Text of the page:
Nekomonogatari Black (Cert 18)
1 Disc (Distributor: MVM) Running time: 104 minutes approx.
For those of you who can’t get enough of the surreal acid trip that is the Monogatari universe then rejoice as another instalment is upon us. If, like me, you find it to be a self indulgent and almost impenetrable headache then run to the hills and I’ll call you back when it’s safe.
This four episode outing is in fact a prequel to Bakemonogatari, which was the first of the stories from the curious mind of Nisio Isin to be animated. Whilst are forced to wait for the origins of how the main protagonist Koyomi Araragi became a vampire, this yarn focuses on his classmate and object of his affections Tsubasa Hanekawa, who, if your memory serves you well, was possessed by a demonic white cat.
Set during “Golden Week” – or school holidays to you and me – Aragari awakens with an overwhelming desire to see Hanekawa, or more accurately to feel her ample bosom. One of his younger sisters, Tsukihi, is on hand to discuss whether this is true love or not and encourages her brother to get his perversions out of his system first. Upon leaving the house Aragari bumps into Hanekawa who is sporting a bandage on her face, suffered after a punch from her adopted father.
As they go about their day they find the corpse of a silver cat with no tail which Hanekawa buries. A visit to Oshino reveals that this dead feline was cursed and Aragari is sent to look after Hanekawa while Oshino checks out the cat’s grave – the cat has disappeared and Hanekawa has been possessed by said feline spirit named Sawari Neko. With a killing spree hitting the city, beginning with Hanekawa’s foster parents, it falls to Aragari to help separate Hanekawa from Sawari Neko, if he can.
Those of you already familiar with the previous (I suppose I should say “following”) stories will know that this is no ordinary world that Aragari and Hanekawa inhabit so the above summary isn’t so difficult to accept even for anime. How much of it will deliver sufficient answers for long time fans of the franchise will depend on how much you remember from the Bakemonogatari series, and considering the sheer wealth of material this series throws at you – be it congruent or otherwise – and how fast, that might not be much.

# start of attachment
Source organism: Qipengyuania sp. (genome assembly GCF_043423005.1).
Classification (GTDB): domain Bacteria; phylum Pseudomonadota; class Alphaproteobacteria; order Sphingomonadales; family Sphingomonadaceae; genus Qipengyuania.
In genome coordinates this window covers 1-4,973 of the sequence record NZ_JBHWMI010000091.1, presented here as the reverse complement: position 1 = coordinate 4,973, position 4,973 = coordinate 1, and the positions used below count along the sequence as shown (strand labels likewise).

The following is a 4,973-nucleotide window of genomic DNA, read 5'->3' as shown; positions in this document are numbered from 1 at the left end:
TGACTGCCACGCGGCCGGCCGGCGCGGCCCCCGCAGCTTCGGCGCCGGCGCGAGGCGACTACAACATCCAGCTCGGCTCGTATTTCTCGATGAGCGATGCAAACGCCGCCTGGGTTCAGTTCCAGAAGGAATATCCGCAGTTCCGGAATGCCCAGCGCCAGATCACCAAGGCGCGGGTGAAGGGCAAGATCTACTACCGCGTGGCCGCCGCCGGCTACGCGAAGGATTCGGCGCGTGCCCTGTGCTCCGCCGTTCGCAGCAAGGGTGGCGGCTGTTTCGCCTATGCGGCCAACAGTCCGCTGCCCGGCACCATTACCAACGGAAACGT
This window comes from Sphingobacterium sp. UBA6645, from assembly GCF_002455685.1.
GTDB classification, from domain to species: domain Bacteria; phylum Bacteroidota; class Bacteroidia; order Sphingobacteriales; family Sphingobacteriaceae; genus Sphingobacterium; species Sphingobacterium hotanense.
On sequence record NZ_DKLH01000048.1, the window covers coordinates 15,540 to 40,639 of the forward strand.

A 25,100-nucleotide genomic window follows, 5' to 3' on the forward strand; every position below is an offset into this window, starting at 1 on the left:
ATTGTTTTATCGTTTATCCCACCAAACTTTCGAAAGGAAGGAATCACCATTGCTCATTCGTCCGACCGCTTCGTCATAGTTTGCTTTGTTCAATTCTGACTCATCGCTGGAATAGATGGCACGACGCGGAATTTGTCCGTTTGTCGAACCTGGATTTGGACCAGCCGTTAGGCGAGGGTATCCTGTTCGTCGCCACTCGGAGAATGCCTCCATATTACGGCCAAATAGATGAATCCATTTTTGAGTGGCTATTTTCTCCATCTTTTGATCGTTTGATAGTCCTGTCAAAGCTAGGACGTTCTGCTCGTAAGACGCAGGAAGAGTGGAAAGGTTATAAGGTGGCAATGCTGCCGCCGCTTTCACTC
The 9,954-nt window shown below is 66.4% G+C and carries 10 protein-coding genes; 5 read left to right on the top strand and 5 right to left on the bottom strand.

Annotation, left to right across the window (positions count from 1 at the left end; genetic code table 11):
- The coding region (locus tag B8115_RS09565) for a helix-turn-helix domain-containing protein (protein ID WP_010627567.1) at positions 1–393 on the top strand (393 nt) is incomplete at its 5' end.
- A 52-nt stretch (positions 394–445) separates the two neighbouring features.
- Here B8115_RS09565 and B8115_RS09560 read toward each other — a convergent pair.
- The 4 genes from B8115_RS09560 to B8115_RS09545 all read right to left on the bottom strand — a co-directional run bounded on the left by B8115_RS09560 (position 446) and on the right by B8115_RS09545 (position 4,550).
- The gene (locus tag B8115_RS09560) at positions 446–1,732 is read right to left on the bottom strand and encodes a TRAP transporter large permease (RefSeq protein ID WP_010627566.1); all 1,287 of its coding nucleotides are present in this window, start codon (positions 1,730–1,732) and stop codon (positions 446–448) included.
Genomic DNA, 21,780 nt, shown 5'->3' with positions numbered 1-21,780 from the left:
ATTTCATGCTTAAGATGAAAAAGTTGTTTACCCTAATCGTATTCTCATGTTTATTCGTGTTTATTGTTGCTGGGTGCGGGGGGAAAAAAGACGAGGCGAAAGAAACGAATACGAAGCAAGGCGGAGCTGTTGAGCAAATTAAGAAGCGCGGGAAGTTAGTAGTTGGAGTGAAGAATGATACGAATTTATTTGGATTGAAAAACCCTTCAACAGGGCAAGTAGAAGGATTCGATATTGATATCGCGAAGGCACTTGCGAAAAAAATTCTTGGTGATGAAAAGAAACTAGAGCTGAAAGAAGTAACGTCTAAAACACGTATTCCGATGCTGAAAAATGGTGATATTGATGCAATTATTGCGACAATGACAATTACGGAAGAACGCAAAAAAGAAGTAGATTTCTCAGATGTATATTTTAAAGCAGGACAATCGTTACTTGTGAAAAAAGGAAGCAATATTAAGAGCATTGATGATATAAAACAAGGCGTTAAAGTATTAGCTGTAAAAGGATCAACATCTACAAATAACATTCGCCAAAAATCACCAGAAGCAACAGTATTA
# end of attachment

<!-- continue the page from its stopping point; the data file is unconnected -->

And that really is a problem with this series which will be the polarising factor for many anime fans – the sheer visual onslaught Monogatari delivers with the force a pneumatic drill. Sure, some will love its esoteric and maverick approach to the narrative, and there is no question it makes this and other shows created by Shaft stand out from the pack, but it has the drawback of obfuscating the actual story being told. This was a huge problem for the last release Nisemongatari where the story was arguably difficult to follow for some of us who like their plots to get the point.
The very first thing we see at the beginning of this outing is a lightening fast glimpse of screen full of text – have your finger on the pause button primed and ready as you’ll need to read this as it contains a breakdown of the story that is about to unfold. Unlike the other entries in this franchise this gimmick has been kept to a comparable minimum here which is something.
Aragari seems to lose his perverted side fairly quickly upon encountering Hanekawa as she regales him with the unfortunate origin behind the bruise hidden under the bandage. Having sworn Aragari to secrecy about this Hanekawa allows him to ask with favour from her; after much deliberation – and who know what kind of prurient ideas went through his head – Aragari asks Hanekawa to let him use his vampire blood on her to heal her wound.
For the remainder of the tale Aragri remains concerned about Hanekawa and seeks counsel from Oshino for answers to the Sawari Neko problem, putting his lustful desires aside for the sake of saving a friend. Somewhere beneath the endless conversations and other distractions, Aragari realises he has to make a personal sacrifice for this girl who he realises is his true love. Awww.
Even with just four episodes to relate this tale there is still a surfeit of material here; I would estimate that about 15% of the screen time is directly devoted to the story while the other 85% is taken up with prolix conversations, garrulous exposition and the trademark Shaft visual assault. And like anything innovative and different, after three series in the same style, it soon loses its uniqueness and no longer appeals in the same way and in this case it begins to serve as more of a distraction that a selling point, at least for this writer.
Because of the way the story unfolds much of the key events take place off screen, only to be related afterwards via the verbiage heavy exposition sessions. We don’t see the dead cat rise form the grave or how Hanekawa becomes possessed by it; later a hard fought battle between Oshino and Sawari Neko is merely reported by the loser (Oshino). Unfortunately little about this show lends itself to supplying us with any spectacular action although we are afforded an innovative confrontation in the last episode.
One point of contention of the last series Nisemongatari was the rather salacious ecchi quotient, most notably the infamous toothbrush scene. Thankfully this has been greatly toned done this time around, aside from a rather uncomfortable scene in the first episode involving some inappropriate sibling boob grabbing, while the fan service is provided by Sawari Neko’s appearance of tiny black lingerie and nothing else.
It’s difficult to be objective or positive about a show that frankly baffles me but rather than dismiss Nekomonogatari Black, I’ll simply conclude once again, that it is an acquired taste and unquestionably for dedicated fans only.
Japanese Language w/ English Subtitles
Clean Opening Animation
Clean Closing Animation
Rating – ** ½
Man In Black